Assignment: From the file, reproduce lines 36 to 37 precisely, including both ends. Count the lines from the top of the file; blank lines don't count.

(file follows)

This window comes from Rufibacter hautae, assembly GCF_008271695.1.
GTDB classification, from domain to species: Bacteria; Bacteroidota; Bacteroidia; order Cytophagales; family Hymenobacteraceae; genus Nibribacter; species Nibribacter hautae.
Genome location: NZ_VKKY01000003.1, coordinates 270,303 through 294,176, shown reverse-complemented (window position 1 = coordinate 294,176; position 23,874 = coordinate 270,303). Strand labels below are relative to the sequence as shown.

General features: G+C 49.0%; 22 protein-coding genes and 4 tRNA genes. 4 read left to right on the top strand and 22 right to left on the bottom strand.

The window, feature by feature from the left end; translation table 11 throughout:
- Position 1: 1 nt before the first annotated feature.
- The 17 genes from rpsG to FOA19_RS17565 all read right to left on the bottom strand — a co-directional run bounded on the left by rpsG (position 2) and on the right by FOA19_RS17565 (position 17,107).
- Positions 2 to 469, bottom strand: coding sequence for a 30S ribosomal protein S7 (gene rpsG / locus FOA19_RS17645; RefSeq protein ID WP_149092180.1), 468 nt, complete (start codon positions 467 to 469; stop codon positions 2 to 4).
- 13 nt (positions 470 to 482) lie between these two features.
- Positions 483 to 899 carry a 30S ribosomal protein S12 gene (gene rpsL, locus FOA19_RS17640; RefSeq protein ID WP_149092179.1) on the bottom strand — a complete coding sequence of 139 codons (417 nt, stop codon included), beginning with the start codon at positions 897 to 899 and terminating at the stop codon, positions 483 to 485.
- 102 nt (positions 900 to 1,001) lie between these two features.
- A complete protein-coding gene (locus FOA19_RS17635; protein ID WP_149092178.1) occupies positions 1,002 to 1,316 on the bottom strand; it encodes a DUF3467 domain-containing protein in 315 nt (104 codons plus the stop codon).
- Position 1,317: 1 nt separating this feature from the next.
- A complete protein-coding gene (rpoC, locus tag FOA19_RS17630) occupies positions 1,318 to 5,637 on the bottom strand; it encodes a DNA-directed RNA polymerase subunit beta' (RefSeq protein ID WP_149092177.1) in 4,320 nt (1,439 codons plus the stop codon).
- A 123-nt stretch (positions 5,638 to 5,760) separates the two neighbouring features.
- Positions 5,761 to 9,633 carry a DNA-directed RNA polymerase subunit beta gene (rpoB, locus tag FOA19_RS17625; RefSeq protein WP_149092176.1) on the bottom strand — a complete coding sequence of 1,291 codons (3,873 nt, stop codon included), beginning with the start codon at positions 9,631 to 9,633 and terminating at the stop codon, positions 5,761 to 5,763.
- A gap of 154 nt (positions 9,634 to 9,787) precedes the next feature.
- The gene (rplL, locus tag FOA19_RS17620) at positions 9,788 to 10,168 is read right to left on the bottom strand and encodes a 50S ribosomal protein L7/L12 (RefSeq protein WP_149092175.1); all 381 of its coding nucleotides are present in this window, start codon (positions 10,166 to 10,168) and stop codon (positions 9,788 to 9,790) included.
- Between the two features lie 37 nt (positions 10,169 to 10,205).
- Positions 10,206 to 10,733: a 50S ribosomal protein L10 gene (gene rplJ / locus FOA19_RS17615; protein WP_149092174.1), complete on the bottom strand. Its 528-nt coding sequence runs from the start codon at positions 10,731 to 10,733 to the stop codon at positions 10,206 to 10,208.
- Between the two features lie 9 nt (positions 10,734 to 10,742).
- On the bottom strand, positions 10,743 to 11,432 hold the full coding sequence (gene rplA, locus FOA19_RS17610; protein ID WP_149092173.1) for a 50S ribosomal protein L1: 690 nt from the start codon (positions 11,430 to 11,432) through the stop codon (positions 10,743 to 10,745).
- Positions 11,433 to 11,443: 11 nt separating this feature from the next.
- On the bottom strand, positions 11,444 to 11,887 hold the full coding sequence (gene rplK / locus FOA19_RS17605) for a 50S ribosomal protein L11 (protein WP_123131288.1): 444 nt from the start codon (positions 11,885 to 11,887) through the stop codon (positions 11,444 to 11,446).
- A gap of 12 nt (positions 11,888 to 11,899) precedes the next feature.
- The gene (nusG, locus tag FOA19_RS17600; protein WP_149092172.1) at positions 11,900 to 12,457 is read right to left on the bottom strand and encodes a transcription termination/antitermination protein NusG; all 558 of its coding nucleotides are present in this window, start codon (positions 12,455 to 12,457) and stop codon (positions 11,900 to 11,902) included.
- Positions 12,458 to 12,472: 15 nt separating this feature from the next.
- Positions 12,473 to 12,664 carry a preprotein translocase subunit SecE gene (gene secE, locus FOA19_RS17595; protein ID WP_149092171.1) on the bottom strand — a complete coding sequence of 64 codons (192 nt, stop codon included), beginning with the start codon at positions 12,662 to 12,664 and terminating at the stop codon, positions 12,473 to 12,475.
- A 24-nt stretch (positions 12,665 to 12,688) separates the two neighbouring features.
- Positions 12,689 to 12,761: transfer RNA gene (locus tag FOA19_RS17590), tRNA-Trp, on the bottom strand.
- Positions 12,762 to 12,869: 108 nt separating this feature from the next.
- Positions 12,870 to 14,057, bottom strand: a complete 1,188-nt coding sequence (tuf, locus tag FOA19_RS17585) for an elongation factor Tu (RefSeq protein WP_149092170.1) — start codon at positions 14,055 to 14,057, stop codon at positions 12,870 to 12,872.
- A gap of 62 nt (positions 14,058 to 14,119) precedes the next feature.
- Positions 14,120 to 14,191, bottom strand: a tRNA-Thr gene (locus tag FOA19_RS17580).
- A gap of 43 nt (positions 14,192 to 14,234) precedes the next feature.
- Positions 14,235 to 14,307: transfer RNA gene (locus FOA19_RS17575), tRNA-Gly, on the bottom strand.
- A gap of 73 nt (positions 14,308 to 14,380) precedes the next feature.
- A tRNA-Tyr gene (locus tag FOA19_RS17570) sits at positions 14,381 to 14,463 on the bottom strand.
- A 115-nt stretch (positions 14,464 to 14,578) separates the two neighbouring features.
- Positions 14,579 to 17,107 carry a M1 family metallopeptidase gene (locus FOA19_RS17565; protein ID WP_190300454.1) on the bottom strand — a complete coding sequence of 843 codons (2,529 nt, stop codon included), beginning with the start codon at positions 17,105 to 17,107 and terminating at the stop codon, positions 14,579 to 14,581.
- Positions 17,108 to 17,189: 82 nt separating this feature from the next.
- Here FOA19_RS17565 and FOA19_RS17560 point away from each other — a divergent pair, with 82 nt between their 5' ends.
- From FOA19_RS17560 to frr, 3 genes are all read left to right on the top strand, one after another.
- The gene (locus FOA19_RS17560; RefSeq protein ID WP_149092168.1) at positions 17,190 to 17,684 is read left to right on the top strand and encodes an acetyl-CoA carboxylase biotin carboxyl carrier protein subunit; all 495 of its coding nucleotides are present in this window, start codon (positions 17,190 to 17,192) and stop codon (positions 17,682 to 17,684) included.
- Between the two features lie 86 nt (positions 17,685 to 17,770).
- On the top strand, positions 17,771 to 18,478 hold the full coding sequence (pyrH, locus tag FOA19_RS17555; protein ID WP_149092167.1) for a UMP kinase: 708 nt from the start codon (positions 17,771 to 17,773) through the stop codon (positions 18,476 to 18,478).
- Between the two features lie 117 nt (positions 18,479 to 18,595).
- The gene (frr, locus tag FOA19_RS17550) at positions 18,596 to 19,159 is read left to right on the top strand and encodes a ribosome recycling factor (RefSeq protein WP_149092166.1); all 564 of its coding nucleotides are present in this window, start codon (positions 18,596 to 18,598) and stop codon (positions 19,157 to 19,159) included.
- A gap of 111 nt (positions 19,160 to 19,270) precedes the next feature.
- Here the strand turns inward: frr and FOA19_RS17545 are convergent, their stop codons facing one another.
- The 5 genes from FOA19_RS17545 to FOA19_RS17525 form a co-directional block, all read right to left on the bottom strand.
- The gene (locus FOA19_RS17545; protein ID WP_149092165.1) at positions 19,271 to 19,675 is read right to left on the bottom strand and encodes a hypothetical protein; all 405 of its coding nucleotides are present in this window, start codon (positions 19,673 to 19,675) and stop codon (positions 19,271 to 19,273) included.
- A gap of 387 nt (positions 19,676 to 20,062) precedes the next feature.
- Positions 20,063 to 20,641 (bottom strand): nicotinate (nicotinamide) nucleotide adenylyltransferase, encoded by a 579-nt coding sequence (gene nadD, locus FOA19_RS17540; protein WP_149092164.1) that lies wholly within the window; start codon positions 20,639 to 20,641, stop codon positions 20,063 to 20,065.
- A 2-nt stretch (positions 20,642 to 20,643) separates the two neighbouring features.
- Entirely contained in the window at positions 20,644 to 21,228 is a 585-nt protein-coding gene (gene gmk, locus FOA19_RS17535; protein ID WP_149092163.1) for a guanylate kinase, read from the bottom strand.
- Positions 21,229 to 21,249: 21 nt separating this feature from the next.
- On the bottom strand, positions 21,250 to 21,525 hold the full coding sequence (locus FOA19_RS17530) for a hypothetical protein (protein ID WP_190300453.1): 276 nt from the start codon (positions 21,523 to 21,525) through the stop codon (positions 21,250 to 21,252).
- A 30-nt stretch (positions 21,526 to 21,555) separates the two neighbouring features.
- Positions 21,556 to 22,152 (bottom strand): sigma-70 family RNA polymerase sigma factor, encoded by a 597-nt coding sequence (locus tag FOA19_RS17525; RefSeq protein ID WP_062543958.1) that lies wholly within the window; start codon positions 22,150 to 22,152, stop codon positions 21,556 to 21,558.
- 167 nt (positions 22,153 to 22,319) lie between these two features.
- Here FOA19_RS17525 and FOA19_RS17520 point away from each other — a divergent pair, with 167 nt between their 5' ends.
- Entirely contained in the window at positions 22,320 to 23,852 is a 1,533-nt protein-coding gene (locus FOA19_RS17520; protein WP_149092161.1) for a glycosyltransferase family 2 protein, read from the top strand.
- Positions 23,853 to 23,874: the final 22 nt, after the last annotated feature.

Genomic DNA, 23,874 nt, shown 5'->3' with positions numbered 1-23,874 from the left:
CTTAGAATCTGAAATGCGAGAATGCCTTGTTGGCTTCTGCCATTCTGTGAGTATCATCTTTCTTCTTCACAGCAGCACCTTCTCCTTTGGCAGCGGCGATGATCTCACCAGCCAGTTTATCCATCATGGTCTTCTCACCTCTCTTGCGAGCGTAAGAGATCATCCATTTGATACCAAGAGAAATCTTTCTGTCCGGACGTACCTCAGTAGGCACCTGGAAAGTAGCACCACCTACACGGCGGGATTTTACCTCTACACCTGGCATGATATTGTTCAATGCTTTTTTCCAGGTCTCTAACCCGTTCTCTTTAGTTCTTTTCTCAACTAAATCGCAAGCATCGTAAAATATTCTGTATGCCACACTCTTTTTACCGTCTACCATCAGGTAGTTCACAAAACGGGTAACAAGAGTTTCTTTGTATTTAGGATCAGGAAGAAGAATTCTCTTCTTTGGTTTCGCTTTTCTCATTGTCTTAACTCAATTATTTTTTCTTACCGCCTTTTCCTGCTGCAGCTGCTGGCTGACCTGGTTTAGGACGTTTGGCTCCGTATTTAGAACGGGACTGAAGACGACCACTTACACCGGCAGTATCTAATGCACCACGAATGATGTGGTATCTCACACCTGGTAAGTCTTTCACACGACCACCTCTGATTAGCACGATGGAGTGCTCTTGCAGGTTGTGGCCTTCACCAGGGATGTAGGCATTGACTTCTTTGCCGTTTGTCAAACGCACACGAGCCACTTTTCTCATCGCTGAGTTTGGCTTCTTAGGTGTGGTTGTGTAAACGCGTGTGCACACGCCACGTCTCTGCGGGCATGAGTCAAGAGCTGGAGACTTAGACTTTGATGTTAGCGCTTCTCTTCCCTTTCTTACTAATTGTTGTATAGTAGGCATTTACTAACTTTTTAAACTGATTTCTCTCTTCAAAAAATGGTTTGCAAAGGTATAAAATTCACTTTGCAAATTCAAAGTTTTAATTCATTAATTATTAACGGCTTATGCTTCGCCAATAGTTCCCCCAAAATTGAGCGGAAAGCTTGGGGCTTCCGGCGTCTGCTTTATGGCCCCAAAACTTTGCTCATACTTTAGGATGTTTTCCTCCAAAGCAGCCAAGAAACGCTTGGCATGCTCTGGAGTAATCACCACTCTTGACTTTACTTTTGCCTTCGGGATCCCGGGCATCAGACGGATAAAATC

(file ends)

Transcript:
- Positions 14,235 to 14,307: transfer RNA gene (locus FOA19_RS17575), tRNA-Gly, on the bottom strand.
- A gap of 73 nt (positions 14,308 to 14,380) precedes the next feature.